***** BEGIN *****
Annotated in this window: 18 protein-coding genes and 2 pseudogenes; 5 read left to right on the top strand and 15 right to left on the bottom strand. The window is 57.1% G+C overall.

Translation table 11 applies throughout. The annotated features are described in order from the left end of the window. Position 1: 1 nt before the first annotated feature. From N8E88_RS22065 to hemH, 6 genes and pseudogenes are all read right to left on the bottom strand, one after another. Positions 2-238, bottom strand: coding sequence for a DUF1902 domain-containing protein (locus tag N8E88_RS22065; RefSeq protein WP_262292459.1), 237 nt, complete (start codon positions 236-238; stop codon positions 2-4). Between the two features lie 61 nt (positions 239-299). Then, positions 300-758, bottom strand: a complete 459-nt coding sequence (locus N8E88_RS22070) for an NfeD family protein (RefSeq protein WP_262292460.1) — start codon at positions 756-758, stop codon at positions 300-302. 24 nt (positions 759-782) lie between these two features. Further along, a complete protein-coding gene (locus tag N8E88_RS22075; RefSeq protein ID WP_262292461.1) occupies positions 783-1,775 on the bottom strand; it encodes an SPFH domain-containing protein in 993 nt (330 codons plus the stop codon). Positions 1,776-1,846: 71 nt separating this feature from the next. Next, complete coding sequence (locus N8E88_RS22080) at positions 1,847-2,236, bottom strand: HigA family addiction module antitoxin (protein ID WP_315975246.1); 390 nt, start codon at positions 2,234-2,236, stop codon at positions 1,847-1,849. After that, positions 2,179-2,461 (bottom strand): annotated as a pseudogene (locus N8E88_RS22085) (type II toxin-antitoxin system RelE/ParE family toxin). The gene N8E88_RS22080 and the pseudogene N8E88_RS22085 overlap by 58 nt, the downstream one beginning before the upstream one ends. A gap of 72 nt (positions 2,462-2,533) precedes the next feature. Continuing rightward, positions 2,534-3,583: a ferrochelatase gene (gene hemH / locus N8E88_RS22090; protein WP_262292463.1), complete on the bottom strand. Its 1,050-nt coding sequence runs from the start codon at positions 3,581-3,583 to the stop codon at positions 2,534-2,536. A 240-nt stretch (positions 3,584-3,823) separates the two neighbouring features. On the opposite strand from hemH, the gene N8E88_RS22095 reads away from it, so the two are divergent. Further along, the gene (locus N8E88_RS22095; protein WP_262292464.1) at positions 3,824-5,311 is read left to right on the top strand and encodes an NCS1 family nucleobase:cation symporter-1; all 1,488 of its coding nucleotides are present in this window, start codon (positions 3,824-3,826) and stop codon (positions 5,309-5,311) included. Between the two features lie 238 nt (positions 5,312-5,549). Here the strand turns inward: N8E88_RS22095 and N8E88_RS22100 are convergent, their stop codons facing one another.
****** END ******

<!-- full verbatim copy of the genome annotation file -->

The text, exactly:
Annotated in this window: 18 protein-coding genes and 2 pseudogenes; 5 read left to right on the top strand and 15 right to left on the bottom strand. The window is 57.1% G+C overall.

Translation table 11 applies throughout. The annotated features are described in order from the left end of the window. Position 1: 1 nt before the first annotated feature. From N8E88_RS22065 to hemH, 6 genes and pseudogenes are all read right to left on the bottom strand, one after another. Positions 2-238, bottom strand: coding sequence for a DUF1902 domain-containing protein (locus tag N8E88_RS22065; RefSeq protein WP_262292459.1), 237 nt, complete (start codon positions 236-238; stop codon positions 2-4). Between the two features lie 61 nt (positions 239-299). Then, positions 300-758, bottom strand: a complete 459-nt coding sequence (locus N8E88_RS22070) for an NfeD family protein (RefSeq protein WP_262292460.1) — start codon at positions 756-758, stop codon at positions 300-302. 24 nt (positions 759-782) lie between these two features. Further along, a complete protein-coding gene (locus tag N8E88_RS22075; RefSeq protein ID WP_262292461.1) occupies positions 783-1,775 on the bottom strand; it encodes an SPFH domain-containing protein in 993 nt (330 codons plus the stop codon). Positions 1,776-1,846: 71 nt separating this feature from the next. Next, complete coding sequence (locus N8E88_RS22080) at positions 1,847-2,236, bottom strand: HigA family addiction module antitoxin (protein ID WP_315975246.1); 390 nt, start codon at positions 2,234-2,236, stop codon at positions 1,847-1,849. After that, positions 2,179-2,461 (bottom strand): annotated as a pseudogene (locus N8E88_RS22085) (type II toxin-antitoxin system RelE/ParE family toxin). The gene N8E88_RS22080 and the pseudogene N8E88_RS22085 overlap by 58 nt, the downstream one beginning before the upstream one ends. A gap of 72 nt (positions 2,462-2,533) precedes the next feature. Continuing rightward, positions 2,534-3,583: a ferrochelatase gene (gene hemH / locus N8E88_RS22090; protein WP_262292463.1), complete on the bottom strand. Its 1,050-nt coding sequence runs from the start codon at positions 3,581-3,583 to the stop codon at positions 2,534-2,536. A 240-nt stretch (positions 3,584-3,823) separates the two neighbouring features. On the opposite strand from hemH, the gene N8E88_RS22095 reads away from it, so the two are divergent. Further along, the gene (locus N8E88_RS22095; protein WP_262292464.1) at positions 3,824-5,311 is read left to right on the top strand and encodes an NCS1 family nucleobase:cation symporter-1; all 1,488 of its coding nucleotides are present in this window, start codon (positions 3,824-3,826) and stop codon (positions 5,309-5,311) included. Between the two features lie 238 nt (positions 5,312-5,549). Here the strand turns inward: N8E88_RS22095 and N8E88_RS22100 are convergent, their stop codons facing one another.